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Reevaluating ‘To Kill a Mockingbird’ 60 years later

In the 60 years since “To Kill a Mockingbird,” one of the most widely read books in middle school, was published, the lens through which it frames race and its Black characters has come under scrutiny. NewsHour Weekend anchor Hari Sreenivasan spoke with the National Book Foundation’s executive director, Lisa Lucas, about the book’s place in the canon today, at a time when Black people are clamoring to be at the center of the story.

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  • Hari Sreenivasan:

    Today marks the 60th anniversary of the publication of "To Kill A Mockingbird." It's required reading in many schools. Author Harper Lee's book about racial injustice set in Alabama focuses on Atticus Finch, a white lawyer in the Jim Crow south defending a Black man falsely accused of rape. It was turned into a popular film and more recently, before the COVID-19 shutdown, a sold-out Broadway play.

    But while it's earned praise as a portrait of moral courage, it has more recently come under scrutiny for how it frames racism and its Black characters. I recently spoke with Lisa Lucas, executive director of the national book foundation, about reevaluating the book in the age of black lives matter.

  • Lisa Lucas:

    I think "To Kill a Mockingbird" is one book, right? But I think that what ends up happening is it's the most read book, right, by middle schoolers and high schoolers. It's something that we look at as, like, a cultural touchstone when we think about how to parse what's happening in the American South or the American North and race relations in general. And I think that we've always held Atticus Finch up to be this moral guide. This is how you are a moral white person in America. This is how you stand up sometimes alone against injustice and make a difference.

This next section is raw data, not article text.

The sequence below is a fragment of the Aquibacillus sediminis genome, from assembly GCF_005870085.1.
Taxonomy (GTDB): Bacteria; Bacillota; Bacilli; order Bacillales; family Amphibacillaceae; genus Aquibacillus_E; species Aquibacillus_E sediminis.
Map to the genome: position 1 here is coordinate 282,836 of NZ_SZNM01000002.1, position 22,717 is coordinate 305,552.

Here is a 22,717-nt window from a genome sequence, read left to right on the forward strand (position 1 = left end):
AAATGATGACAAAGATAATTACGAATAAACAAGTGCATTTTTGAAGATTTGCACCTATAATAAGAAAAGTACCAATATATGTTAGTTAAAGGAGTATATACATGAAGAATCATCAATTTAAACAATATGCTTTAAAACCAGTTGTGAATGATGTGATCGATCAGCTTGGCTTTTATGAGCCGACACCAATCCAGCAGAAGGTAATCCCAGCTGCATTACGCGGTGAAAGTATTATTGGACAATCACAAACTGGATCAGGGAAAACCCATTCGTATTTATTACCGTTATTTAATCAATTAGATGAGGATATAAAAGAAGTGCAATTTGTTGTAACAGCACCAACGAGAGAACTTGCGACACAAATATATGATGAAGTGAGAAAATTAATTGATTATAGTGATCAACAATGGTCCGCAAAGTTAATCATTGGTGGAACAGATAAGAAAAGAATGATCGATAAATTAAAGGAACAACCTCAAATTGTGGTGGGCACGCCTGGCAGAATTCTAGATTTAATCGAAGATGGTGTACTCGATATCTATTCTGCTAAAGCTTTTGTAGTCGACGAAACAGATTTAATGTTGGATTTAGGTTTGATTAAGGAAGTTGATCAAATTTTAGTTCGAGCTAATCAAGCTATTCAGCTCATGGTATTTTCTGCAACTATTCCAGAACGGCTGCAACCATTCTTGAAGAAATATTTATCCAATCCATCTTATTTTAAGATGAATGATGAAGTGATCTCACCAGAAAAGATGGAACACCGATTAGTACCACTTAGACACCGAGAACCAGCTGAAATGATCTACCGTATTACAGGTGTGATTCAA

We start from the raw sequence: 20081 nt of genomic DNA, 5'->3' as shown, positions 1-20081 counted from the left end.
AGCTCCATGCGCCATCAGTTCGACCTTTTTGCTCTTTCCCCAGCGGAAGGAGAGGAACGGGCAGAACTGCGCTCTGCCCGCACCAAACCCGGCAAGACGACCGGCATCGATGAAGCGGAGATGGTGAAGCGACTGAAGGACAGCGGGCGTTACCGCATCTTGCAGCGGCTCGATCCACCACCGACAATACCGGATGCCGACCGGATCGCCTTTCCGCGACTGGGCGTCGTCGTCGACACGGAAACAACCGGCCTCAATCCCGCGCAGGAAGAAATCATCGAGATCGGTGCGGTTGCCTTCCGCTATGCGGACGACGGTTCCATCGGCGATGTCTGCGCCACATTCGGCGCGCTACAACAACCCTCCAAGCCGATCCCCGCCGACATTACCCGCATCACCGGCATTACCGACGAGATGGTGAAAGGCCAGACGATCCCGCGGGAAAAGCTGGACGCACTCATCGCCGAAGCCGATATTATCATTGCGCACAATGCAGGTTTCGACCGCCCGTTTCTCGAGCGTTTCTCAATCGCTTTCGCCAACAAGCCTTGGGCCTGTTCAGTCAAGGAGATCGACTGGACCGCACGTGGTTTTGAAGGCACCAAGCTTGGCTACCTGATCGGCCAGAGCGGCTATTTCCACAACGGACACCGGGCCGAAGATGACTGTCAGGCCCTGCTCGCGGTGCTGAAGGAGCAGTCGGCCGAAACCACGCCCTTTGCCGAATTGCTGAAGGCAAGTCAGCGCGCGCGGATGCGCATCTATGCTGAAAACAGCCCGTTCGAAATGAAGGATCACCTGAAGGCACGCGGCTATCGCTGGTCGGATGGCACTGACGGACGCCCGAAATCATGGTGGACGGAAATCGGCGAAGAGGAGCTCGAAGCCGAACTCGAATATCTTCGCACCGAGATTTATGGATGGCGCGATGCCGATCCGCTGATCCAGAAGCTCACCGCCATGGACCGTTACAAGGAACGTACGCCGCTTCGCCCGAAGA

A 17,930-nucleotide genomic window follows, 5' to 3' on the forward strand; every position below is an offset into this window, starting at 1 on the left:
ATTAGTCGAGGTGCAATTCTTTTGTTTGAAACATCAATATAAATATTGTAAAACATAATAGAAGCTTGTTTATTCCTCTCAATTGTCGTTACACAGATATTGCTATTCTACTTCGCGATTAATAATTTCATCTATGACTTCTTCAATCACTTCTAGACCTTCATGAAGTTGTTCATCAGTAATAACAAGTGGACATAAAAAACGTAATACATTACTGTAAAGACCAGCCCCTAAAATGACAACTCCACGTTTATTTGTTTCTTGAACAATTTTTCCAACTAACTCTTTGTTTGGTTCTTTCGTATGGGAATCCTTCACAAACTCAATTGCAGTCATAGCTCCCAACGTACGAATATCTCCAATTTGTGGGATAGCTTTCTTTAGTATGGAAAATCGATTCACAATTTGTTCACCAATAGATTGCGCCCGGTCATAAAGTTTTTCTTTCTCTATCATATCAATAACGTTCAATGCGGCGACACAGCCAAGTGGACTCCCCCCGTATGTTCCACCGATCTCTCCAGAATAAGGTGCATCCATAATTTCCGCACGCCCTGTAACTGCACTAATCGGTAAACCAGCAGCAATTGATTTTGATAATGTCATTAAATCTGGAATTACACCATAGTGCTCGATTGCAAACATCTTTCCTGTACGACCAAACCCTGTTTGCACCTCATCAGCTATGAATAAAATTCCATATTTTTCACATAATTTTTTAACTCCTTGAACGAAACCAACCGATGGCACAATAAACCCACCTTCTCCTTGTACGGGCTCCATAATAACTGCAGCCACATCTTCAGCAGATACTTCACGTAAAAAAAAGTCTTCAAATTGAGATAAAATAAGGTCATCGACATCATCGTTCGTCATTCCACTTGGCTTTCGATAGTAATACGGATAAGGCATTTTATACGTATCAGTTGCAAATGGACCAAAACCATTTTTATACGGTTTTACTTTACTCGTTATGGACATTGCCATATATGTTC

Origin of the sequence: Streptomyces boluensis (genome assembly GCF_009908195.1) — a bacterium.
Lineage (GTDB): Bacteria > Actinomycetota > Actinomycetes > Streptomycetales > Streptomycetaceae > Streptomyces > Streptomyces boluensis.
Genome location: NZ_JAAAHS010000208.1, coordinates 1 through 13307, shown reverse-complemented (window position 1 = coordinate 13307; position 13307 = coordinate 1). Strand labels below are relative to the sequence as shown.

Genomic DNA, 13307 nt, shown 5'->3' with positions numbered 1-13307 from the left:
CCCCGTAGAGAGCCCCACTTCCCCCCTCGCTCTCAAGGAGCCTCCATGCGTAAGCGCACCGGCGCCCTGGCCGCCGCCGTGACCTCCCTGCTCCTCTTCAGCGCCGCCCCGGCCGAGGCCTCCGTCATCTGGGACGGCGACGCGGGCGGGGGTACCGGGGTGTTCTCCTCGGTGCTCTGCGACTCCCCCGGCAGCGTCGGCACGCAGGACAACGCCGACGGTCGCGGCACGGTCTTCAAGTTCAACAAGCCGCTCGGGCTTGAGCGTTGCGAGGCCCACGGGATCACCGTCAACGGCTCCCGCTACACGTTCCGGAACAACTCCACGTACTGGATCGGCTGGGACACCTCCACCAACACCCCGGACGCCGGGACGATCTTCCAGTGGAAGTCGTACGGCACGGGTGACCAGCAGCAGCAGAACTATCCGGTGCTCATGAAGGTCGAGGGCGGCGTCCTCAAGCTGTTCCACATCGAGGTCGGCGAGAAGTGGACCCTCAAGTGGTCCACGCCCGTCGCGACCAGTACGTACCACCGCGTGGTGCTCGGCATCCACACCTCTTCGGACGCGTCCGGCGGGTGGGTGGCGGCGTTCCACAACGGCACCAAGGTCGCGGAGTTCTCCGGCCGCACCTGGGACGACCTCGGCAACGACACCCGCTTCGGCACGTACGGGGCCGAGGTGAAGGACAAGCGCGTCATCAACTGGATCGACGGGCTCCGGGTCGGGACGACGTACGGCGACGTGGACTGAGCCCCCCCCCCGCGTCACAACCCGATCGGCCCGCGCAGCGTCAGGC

But where it stops short for me is looking really at the systemic injustice, right? Like one person can't change the judicial system. One person can't change the hearts and minds of every single person in the nation, right? And so when we look at this one really narrow framework of how to explore one man's desire to do good, one child's, you know, sort of moral education, and then we try to apply it writ large to an entire society, I mean, I think that we find in this extremely critical moment of reckoning that it falls a bit short.

  • Hari Sreenivasan:

    There's also this white savior complex that I think more people are open to possibly seeing now where, you know, we have an education system where the bulk of public school students in the country are students of color and the bulk of teachers are white. And, like, who's assigning this story? What are the identities of the children that are in the classroom and how they're absorbing it? Do they see themselves in these characters? It's a lot of complicated questions for how to rethink a text that has become, as you said, the most read thing in middle school.

  • Lisa Lucas:

    Yeah, I mean, I think that it's important what the canon looks like and who the canon builders are, right? You have publishers, authors, you know, award makers, teachers, parents that all collaborate to kind of say this is something that we want all of our children to collectively read. But I wonder if you were to ask African-American people in America if the book that they want all of their children to read is "To Kill a Mockingbird".